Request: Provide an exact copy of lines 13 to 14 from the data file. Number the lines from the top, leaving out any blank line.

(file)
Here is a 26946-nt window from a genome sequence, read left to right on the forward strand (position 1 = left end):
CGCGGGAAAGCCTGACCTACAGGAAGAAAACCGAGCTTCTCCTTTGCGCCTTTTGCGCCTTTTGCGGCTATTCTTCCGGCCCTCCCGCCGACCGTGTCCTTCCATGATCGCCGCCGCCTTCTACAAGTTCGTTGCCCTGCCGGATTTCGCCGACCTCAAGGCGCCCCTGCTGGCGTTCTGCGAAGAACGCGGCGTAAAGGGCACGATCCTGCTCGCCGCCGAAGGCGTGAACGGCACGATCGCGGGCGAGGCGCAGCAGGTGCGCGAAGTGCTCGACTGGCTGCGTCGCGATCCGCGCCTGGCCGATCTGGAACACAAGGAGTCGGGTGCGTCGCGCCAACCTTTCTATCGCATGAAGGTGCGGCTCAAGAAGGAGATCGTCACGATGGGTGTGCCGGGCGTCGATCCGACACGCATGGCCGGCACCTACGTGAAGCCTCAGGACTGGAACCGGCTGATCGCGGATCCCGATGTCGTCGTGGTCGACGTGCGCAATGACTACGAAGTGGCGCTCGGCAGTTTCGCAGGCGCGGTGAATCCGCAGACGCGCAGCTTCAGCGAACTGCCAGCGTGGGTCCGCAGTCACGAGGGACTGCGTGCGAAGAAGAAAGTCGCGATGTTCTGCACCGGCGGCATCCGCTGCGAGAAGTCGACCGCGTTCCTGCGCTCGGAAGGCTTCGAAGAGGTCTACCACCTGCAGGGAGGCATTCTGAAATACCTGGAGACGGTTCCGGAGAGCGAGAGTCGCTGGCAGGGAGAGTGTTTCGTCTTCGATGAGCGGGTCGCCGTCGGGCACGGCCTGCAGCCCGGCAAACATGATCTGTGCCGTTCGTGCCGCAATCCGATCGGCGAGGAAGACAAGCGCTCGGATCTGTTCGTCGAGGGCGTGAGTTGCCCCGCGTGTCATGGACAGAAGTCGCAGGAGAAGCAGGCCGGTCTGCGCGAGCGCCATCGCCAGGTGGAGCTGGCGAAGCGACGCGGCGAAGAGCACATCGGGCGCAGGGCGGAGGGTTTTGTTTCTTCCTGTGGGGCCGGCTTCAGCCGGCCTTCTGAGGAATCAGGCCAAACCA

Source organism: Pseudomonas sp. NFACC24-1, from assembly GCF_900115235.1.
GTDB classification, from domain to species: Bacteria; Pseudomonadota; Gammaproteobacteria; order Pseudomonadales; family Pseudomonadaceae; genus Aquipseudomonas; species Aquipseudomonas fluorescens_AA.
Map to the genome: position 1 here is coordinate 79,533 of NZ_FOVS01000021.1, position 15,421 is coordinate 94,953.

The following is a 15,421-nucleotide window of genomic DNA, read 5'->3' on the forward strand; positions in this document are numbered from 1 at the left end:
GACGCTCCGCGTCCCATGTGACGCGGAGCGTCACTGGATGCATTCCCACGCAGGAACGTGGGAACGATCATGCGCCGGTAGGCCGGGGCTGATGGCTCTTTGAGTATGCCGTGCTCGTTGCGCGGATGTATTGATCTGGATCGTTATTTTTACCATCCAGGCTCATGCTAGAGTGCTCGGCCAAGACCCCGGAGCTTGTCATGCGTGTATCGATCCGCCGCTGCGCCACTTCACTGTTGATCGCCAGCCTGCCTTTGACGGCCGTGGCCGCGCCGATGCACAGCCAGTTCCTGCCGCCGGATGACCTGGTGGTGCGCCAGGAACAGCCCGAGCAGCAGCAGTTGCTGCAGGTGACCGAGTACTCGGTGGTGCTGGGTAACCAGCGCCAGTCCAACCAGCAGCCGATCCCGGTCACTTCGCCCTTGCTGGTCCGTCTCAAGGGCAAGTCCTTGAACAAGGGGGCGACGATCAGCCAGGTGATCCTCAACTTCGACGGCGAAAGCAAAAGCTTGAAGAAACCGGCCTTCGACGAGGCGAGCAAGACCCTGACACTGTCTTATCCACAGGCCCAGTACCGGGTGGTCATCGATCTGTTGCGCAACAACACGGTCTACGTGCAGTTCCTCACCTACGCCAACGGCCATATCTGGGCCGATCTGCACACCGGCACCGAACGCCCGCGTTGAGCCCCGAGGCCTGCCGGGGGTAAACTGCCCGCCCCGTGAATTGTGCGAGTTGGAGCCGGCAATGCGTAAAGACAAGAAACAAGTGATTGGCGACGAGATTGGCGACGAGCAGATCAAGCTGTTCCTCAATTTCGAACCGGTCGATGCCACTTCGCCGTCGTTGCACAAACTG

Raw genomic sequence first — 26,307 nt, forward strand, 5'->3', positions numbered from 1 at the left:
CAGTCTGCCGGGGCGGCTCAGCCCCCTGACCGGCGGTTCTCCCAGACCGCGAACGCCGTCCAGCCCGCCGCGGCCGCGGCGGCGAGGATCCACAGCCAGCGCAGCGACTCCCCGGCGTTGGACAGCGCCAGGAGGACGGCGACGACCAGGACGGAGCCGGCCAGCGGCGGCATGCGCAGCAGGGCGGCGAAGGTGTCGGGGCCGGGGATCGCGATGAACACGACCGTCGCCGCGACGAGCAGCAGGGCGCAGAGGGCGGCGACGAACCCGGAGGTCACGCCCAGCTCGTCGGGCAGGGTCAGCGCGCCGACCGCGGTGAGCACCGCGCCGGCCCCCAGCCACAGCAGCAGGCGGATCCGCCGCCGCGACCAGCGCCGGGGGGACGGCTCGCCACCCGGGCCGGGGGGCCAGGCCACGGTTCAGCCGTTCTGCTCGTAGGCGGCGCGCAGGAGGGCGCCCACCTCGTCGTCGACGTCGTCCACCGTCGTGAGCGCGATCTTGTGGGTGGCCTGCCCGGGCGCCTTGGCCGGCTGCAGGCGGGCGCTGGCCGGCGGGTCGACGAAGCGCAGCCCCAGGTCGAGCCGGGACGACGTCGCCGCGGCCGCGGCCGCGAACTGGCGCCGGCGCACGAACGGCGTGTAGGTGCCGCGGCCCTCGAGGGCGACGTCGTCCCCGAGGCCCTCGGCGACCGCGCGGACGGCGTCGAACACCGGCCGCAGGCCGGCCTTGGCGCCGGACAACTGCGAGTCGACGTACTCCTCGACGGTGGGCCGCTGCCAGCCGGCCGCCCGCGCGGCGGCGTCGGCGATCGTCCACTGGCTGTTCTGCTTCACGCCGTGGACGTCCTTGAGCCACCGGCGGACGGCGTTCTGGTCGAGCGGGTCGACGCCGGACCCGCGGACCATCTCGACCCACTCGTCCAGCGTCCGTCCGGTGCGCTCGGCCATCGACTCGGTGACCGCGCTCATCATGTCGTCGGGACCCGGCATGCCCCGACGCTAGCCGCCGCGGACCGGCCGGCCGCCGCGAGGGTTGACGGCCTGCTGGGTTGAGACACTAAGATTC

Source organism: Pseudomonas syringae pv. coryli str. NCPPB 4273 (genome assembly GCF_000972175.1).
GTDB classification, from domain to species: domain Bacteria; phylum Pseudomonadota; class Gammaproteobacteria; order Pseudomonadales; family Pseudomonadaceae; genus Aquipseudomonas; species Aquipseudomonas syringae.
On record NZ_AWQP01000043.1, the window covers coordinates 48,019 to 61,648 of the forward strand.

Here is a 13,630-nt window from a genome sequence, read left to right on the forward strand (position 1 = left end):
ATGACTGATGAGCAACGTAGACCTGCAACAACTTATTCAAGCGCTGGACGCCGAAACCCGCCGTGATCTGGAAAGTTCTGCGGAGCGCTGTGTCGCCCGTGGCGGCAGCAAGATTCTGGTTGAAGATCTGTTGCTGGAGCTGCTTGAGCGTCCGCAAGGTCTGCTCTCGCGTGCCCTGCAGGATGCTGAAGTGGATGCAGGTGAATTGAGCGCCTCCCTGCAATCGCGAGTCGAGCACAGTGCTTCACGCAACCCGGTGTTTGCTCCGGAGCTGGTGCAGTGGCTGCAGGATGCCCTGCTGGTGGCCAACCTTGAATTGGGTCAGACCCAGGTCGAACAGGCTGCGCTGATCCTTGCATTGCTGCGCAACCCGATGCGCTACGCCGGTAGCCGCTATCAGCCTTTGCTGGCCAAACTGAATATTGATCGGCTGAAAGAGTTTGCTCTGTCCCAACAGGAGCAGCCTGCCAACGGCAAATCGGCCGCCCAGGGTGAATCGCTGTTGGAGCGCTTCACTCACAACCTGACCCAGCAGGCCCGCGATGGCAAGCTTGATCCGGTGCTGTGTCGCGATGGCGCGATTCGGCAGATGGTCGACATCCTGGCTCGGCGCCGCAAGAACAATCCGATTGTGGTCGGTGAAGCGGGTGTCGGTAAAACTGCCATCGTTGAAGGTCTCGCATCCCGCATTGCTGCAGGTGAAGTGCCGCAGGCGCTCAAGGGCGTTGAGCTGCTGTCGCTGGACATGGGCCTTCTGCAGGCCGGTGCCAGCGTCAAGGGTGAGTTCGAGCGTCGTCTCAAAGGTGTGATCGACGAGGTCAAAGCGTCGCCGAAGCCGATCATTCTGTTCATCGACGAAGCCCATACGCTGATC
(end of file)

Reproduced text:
Here is a 13,630-nt window from a genome sequence, read left to right on the forward strand (position 1 = left end):
ATGACTGATGAGCAACGTAGACCTGCAACAACTTATTCAAGCGCTGGACGCCGAAACCCGCCGTGATCTGGAAAGTTCTGCGGAGCGCTGTGTCGCCCGTGGCGGCAGCAAGATTCTGGTTGAAGATCTGTTGCTGGAGCTGCTTGAGCGTCCGCAAGGTCTGCTCTCGCGTGCCCTGCAGGATGCTGAAGTGGATGCAGGTGAATTGAGCGCCTCCCTGCAATCGCGAGTCGAGCACAGTGCTTCACGCAACCCGGTGTTTGCTCCGGAGCTGGTGCAGTGGCTGCAGGATGCCCTGCTGGTGGCCAACCTTGAATTGGGTCAGACCCAGGTCGAACAGGCTGCGCTGATCCTTGCATTGCTGCGCAACCCGATGCGCTACGCCGGTAGCCGCTATCAGCCTTTGCTGGCCAAACTGAATATTGATCGGCTGAAAGAGTTTGCTCTGTCCCAACAGGAGCAGCCTGCCAACGGCAAATCGGCCGCCCAGGGTGAATCGCTGTTGGAGCGCTTCACTCACAACCTGACCCAGCAGGCCCGCGATGGCAAGCTTGATCCGGTGCTGTGTCGCGATGGCGCGATTCGGCAGATGGTCGACATCCTGGCTCGGCGCCGCAAGAACAATCCGATTGTGGTCGGTGAAGCGGGTGTCGGTAAAACTGCCATCGTTGAAGGTCTCGCATCCCGCATTGCTGCAGGTGAAGTGCCGCAGGCGCTCAAGGGCGTTGAGCTGCTGTCGCTGGACATGGGCCTTCTGCAGGCCGGTGCCAGCGTCAAGGGTGAGTTCGAGCGTCGTCTCAAAGGTGTGATCGACGAGGTCAAAGCGTCGCCGAAGCCGATCATTCTGTTCATCGACGAAGCCCATACGCTGATC